On Tuesday, the Task Force appeared before the Calvert Board of County Commissioners with a request to name the interim community center in Prince Frederick for Harriet Elizabeth Brown, as well as the new community center to be built.
The Harriet Elizabeth Brown Commemoration Task Force invites community members to provide input and recommendations to honor a remarkable Calvert County woman. In 1937, Harriet Elizabeth Brown, then 30 years old, successfully challenged Calvert County Public Schools for paying African-American teachers about half of what equally qualified white teachers received.
Harriet Elizabeth Brown’s 14th Amendment case was a turning point for pay equity for African-American teachers. Her 29-year-old NAACP attorney was Thurgood Marshall, who later became the first African-American Supreme Court Justice.
Public hearings will be held on October 5, and October 20. The Task Force welcomes recommendations to honor Harriet Elizabeth Brown’s legacy, as well as personal stories about her life and work.
One short – half-hour – public hearings will be held at Calvert Library in Prince Frederick (850 Costley Way), immediately before regular Task Force meeting Monday, October 5 – 12 noon to 12:30 p.m.
In addition, a third – and longer – hearing will be held the evening of Tuesday, October 20 – from 6:00 to 8:30 p.m. at the College of Southern Maryland in Prince Frederick (115 J.W. Williams Road, just off Route 231). From 6:00 to 6:30 p.m., there with be sign-in and networking, with the formal hearings beginning at 6:30 p.m. The College will also videotape hearings for the historical record.
Each hearing speaker will have three minutes to provide input and make recommendations – with up to five minutes for organizations. There will be some time flexibility: for example, for presenters who personally knew Ms. Brown. The Task Force also encourages electronic submission of information and recommendations.
To make a request to speak at a hearing, send an email to HEBTaskForce@aol.com at least five days before the event. Please include: (1) your name, (2) organization, if any, (3) phone number, (4) email address, and (5) the date you wish to speak (September 14, October 5, or October 20). Anyone who does not sign up in advance will be allowed to speak if time permits, or invited to participate in a future hearing or to submit recommendations in writing
The Task Force invites members of the general public – from students to budding local historians – to attend and to learn more about the important, but largely unknown, legacy of Harriet Elizabeth Brown, Calvert County’s own civil rights hero.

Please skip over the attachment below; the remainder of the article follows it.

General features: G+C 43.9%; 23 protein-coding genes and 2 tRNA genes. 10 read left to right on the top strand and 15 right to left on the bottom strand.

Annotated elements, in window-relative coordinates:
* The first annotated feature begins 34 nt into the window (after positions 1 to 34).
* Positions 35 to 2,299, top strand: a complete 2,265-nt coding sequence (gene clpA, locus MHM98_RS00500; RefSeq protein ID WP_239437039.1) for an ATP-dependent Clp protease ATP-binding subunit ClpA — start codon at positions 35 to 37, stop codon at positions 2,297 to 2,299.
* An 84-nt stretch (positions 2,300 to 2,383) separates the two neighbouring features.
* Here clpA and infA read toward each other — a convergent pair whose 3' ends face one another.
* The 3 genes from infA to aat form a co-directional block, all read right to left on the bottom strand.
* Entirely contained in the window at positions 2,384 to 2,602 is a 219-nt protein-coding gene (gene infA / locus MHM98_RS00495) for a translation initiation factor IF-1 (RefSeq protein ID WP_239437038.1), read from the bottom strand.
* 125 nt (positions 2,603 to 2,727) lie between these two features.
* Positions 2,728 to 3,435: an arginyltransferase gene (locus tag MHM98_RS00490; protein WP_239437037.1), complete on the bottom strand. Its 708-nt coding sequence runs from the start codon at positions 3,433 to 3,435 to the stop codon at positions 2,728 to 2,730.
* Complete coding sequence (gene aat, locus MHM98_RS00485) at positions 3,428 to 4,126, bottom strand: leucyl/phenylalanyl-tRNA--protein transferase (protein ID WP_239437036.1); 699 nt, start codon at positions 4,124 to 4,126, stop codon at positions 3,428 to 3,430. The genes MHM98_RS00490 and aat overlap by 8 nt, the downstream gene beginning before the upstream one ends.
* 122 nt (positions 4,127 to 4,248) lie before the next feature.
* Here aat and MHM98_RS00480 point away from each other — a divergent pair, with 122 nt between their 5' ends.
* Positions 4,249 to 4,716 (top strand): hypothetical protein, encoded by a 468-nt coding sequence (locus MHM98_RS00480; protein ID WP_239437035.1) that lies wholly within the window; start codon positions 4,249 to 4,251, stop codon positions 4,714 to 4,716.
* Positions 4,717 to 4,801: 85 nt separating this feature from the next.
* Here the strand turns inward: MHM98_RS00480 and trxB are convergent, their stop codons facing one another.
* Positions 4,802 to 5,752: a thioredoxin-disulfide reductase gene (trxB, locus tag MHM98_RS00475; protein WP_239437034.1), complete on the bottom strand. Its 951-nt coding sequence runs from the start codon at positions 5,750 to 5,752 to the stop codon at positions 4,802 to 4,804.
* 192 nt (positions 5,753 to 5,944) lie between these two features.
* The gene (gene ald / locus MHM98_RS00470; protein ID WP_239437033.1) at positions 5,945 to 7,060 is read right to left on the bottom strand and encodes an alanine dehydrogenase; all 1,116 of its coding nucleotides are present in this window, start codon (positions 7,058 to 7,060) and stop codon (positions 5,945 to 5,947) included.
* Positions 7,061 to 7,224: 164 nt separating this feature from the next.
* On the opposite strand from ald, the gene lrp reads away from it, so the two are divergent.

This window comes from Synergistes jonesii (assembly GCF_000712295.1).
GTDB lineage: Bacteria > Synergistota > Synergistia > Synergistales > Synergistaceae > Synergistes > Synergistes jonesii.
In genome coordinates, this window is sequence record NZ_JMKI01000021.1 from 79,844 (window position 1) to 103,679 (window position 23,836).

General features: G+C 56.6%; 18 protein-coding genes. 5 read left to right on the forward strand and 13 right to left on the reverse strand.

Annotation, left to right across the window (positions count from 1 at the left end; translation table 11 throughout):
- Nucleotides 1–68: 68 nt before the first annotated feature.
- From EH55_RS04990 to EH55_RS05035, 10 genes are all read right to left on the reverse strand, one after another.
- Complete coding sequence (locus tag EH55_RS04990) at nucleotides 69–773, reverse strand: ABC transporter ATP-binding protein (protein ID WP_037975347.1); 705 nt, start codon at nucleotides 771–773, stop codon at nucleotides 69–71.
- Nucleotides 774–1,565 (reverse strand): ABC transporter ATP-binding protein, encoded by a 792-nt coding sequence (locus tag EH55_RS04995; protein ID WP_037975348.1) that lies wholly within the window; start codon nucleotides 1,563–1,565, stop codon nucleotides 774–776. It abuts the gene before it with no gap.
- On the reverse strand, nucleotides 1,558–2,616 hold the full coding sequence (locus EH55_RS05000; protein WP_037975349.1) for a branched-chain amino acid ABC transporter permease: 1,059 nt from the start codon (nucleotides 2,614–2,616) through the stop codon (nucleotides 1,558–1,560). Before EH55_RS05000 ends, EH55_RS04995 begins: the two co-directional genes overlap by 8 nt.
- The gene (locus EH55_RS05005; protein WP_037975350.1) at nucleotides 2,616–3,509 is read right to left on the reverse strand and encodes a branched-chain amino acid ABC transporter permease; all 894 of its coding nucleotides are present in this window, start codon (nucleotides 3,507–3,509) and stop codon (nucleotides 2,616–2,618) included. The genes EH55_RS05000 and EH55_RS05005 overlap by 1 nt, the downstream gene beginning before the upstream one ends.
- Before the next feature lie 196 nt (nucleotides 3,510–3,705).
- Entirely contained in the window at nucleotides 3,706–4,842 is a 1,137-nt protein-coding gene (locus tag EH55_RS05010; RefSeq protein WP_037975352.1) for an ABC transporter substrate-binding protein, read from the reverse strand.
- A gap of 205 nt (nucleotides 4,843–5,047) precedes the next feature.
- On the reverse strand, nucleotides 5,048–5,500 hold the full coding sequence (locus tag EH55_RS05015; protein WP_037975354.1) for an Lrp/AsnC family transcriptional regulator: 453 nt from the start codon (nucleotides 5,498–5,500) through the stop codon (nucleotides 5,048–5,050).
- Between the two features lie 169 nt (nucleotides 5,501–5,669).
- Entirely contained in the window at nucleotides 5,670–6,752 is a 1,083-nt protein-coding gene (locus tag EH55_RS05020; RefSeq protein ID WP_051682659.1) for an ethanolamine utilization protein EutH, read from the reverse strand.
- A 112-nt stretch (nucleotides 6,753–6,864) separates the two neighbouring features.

Why Harriet Elizabeth Brown Is Important for Calvert County, for Maryland, and Nationwide Harriet Elizabeth Brown’s 14th Amendment case was a turning point for pay equity for African American teachers. Her 29-year-old NAACP attorney was Thurgood Marshall, who later became the first African-American Supreme Court Justice.
In 1937, the Calvert County Board of Education agreed – at an unusual meeting just two days after Christmas – to equalize salaries for African-American and white teachers over three years. After consulting its own attorney and requesting needed funding from the County Commissioners, the official 1937 School Board minutes conclude: “It was pointed out that this seemed the only alternative to a costly litigation in which the Board of Education was likely to lose.”
Larry Gibson’s brilliant 2012 book, Young Thurgood, calls Ms. Brown’s case “a huge boost to the NAACP and the teachers’ equalization movement, not just in Maryland but throughout the South.”
In fact, her NAACP attorneys soon won in federal court, when neighboring Anne Arundel County dug in to litigate rather than settle. With the handwriting on the wall, the Maryland General Assembly passed a 1941 law equalizing pay for black and white teachers. Buoyed by these successes, the NAACP then took on unequal teacher salaries, based on race, in school districts across the South.
About the Task Force
The Harriet Elizabeth Brown Commemoration Task Force was established by law, with 100% support from Calvert County’s Annapolis delegation – Senate President Miller and Senator Waugh, and Delegates O’Donnell, Fisher, and Jackson. After HB 354 unanimously passed the House and Senate, Governor Larry Hogan signed it into law on May 12, 2015. The Task Force bill was drafted in response to the Calvert County Commission for Women’s request “to find a way to recognize Ms. Brown’s important historical role from the state level.”
The seven-members of this blue-ribbon Task Force are:
Chair: Margaret Dunkle, Chair of the Calvert County Commission for Women
Dan Curry, Superintendent of Calvert County Public Schools
Joyce Freeland, President of the Calvert County NAACP
Malcolm Funn, Designee of the Maryland Senate
Michael Jackson, Member of the Maryland House of Delegates
Pat Nutter, Member of the Calvert County Board of County Commissioners
Guffrie Smith, President of the Calvert County Historical Society
The Task Force also welcomes members of the public to observe its regular meetings. These meetings will be held after the hearings on September 14 and October 5 – and on November 2 (2:00 p.m.), December 7 (12 noon), and December 14 (2:00 p.m.) at the College of Southern Maryland in Prince Frederick. The Task Force will present its recommendations to the Governor, County Commissioners, and General Assembly by year-end.
Margit Miller / Calvert Beacon